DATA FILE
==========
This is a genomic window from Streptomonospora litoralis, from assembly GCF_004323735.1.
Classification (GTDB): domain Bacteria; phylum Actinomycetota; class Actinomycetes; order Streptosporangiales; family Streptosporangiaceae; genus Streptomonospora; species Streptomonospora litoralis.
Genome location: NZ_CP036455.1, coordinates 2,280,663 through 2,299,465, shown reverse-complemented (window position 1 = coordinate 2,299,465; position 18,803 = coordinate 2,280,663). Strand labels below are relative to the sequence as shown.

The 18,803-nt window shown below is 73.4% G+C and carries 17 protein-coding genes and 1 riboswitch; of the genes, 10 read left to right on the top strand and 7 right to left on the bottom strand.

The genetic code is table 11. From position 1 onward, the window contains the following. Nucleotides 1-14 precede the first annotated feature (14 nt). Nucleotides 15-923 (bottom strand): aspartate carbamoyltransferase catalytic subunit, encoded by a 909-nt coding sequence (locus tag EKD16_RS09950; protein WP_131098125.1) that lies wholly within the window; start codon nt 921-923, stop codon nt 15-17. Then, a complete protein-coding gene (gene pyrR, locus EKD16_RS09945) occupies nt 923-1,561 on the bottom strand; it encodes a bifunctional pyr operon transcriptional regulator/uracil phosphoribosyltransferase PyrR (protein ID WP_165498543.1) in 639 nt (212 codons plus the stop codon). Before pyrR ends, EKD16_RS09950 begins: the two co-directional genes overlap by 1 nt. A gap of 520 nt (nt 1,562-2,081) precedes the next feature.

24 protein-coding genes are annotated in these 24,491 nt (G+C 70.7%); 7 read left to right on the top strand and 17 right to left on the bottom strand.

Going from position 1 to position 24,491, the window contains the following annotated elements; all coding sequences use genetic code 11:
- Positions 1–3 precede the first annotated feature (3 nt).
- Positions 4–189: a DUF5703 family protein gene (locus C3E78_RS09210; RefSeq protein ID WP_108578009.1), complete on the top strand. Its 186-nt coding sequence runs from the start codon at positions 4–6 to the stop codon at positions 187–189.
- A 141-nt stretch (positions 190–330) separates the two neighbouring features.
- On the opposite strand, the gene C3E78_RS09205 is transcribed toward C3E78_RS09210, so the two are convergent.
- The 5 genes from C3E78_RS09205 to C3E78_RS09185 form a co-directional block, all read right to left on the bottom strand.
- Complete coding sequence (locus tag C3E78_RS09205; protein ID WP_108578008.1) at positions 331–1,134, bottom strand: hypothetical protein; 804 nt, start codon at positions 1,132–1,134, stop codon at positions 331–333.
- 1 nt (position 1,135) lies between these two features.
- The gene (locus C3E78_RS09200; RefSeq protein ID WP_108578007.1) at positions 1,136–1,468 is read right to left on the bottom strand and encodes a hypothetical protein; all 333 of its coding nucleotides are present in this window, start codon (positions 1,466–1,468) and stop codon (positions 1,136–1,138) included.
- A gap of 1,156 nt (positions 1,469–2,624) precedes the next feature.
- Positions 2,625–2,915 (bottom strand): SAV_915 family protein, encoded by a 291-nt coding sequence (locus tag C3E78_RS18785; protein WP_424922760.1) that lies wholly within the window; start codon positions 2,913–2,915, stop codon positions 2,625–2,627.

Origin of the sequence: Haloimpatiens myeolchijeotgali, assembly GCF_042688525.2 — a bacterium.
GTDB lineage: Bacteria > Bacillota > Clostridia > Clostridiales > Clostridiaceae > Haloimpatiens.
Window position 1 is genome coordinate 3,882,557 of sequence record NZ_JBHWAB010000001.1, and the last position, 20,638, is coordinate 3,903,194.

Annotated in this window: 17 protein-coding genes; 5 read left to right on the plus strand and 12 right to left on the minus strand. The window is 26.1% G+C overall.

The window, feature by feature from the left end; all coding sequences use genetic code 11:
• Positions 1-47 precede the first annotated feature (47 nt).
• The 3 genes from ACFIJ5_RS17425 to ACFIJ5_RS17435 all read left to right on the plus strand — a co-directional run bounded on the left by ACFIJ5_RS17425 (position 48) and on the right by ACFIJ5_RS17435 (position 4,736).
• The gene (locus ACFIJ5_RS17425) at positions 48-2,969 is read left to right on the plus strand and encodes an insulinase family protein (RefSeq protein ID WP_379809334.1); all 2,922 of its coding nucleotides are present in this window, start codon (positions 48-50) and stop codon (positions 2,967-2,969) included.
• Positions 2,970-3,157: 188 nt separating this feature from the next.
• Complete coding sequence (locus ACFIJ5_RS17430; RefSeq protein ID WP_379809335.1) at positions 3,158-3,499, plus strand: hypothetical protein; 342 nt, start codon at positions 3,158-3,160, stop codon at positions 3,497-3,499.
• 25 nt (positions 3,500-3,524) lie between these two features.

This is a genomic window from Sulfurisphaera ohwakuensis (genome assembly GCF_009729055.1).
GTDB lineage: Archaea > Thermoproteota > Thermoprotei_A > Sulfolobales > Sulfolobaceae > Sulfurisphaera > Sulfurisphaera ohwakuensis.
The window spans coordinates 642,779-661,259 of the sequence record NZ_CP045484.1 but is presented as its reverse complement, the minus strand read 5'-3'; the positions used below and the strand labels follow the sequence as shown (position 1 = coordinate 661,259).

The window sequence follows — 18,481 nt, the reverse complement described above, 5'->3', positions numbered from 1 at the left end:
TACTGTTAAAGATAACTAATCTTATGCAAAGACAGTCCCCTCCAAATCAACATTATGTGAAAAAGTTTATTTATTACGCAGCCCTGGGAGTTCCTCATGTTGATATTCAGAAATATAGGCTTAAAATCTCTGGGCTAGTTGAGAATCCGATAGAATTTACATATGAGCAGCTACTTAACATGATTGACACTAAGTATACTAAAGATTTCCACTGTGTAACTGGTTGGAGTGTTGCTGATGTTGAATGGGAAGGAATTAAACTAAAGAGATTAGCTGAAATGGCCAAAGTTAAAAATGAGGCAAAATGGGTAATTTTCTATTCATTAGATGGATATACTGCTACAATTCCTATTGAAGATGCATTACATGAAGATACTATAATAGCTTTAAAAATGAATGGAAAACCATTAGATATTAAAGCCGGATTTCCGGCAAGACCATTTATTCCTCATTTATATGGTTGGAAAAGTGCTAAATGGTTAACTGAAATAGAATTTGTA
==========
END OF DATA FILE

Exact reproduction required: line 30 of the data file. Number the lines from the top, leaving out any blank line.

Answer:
GTDB lineage: Archaea > Thermoproteota > Thermoprotei_A > Sulfolobales > Sulfolobaceae > Sulfurisphaera > Sulfurisphaera ohwakuensis.